Making libraries into DLLs doesn't work on Windows at the
moment (and is no longer supported); however, all the machinery is
still there. If you're interested, contact the GHC team. Note that
building an entire Haskell application as a DLL is still supported
(it's just inter-DLL Haskell calls that don't work).
Sealing up your Haskell library inside a DLL is straightforward;
compile up the object files that make up the library, and then build
the DLL by issuing a command of the form:
By feeding the ghc compiler driver the option ––mk-dll, it
will build a DLL rather than produce an executable. The DLL will
consist of all the object files and archives given on the command
To create a `static' DLL, i.e. one that does not depend on the GHC DLLs,
use the -static when compiling up your Haskell code and
building the DLL.
A couple of things to notice:
Since DLLs correspond to packages (see Section 4.10) you need
to use -package-name dll-name when compiling modules that
belong to a DLL if you're going to call them from Haskell. Otherwise, Haskell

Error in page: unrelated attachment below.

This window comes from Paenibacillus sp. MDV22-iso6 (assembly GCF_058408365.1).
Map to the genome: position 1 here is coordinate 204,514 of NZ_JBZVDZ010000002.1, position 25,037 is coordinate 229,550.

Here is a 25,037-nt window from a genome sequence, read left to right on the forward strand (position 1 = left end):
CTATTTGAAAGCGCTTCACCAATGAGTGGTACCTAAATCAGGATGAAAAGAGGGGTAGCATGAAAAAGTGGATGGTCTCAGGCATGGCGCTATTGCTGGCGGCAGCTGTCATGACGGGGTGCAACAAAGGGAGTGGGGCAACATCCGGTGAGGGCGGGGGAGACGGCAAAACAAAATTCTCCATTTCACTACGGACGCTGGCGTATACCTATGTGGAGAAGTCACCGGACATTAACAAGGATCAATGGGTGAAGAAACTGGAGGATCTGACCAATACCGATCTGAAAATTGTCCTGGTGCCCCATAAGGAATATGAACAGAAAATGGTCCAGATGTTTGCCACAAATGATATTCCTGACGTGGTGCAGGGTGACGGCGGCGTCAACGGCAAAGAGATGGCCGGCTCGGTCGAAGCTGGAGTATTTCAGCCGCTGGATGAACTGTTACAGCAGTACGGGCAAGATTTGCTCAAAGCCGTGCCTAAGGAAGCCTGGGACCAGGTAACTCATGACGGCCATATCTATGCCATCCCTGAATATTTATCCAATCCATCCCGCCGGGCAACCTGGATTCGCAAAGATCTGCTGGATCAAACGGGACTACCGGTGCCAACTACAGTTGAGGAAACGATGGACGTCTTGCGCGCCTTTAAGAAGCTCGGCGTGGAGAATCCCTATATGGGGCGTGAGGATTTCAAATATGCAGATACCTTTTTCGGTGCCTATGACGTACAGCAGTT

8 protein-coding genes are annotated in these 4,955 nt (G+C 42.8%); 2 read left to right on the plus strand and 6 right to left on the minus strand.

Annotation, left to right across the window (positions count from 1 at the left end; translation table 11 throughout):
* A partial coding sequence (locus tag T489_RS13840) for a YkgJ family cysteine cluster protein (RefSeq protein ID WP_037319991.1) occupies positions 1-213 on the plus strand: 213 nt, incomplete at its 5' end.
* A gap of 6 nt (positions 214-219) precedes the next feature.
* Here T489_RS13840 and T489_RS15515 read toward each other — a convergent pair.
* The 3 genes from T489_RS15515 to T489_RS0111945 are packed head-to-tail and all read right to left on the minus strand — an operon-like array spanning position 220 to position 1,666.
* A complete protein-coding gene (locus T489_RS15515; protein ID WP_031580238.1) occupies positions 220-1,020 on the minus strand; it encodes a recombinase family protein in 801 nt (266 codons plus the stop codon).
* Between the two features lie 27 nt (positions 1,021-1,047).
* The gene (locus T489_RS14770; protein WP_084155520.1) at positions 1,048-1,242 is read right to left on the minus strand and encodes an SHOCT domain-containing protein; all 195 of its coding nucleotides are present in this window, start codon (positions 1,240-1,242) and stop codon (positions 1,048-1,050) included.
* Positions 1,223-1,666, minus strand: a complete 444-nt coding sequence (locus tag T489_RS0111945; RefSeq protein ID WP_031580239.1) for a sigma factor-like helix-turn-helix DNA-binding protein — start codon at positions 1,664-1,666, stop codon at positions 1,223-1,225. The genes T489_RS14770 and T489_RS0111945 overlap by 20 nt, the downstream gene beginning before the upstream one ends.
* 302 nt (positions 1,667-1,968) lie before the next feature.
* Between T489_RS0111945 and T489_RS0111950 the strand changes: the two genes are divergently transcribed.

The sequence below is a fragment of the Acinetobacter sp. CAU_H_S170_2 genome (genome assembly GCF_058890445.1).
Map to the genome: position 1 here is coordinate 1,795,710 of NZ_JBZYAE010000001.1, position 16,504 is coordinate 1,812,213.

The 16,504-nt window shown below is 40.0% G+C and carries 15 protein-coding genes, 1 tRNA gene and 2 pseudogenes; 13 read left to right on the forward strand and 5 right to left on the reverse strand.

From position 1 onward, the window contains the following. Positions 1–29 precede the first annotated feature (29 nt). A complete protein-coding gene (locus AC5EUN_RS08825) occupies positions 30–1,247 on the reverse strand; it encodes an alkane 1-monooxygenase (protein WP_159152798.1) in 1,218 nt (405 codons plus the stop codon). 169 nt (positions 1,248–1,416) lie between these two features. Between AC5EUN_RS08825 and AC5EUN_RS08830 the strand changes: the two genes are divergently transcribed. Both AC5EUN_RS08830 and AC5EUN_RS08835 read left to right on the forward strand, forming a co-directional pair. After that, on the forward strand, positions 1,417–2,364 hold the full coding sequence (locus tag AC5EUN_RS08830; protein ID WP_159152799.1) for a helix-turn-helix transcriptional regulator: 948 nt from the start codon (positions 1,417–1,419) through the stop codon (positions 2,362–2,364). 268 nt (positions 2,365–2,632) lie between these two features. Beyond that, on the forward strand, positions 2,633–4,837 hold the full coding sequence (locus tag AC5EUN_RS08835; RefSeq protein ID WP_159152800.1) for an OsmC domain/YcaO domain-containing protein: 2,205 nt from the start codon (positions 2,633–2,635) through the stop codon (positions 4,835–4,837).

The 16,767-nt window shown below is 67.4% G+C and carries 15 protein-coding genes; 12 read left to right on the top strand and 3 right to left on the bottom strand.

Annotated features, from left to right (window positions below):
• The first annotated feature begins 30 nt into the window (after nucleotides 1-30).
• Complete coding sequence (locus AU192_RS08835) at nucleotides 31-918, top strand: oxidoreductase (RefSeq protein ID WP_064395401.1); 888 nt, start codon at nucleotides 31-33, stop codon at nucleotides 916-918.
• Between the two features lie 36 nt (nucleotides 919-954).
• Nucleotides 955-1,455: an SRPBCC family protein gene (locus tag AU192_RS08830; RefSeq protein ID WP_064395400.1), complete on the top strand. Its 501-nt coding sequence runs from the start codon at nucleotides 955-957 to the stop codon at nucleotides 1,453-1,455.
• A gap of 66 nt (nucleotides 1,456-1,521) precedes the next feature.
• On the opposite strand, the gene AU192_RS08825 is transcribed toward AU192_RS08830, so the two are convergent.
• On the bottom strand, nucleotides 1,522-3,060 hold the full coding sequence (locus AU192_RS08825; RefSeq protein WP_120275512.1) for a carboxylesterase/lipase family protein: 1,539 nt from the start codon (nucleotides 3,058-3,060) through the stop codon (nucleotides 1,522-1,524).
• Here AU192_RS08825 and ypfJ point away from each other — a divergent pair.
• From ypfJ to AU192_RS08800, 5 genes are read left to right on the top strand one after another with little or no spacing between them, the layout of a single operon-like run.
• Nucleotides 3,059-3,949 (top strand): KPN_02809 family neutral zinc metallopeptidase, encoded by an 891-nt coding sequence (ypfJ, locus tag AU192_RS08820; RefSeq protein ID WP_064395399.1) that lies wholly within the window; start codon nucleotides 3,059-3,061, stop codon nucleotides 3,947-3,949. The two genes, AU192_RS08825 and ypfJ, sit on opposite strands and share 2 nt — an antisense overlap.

code that calls entry points in that DLL will do so incorrectly, and crash.
For similar reasons, you can only compile a single module tree into a DLL,
as startupHaskell needs to be able to call its
initialisation function, and only takes one such argument (see Section 11.4). Hence the modules
you compile into a DLL must have a common root.
By default, the entry points of all the object files will be exported from
the DLL when using ––mk-dll. Should you want to constrain
this, you can specify the module definition file to use
on the command line as follows:
In addition to creating a DLL, the ––mk-dll option also
creates an import library. The import library name is derived from the
name of the DLL, as follows:
DLL: HScool.dll ==> import lib: libHScool_imp.a
The naming scheme may look a bit weird, but it has the purpose of allowing
the co-existence of import libraries with ordinary static libraries (e.g.,
Additionally, when the compiler driver is linking in non-static mode, it
will rewrite occurrence of -lHSfoo on the command line to
-lHSfoo_imp. By doing this for you, switching from
non-static to static linking is simply a question of adding
-static to your command line.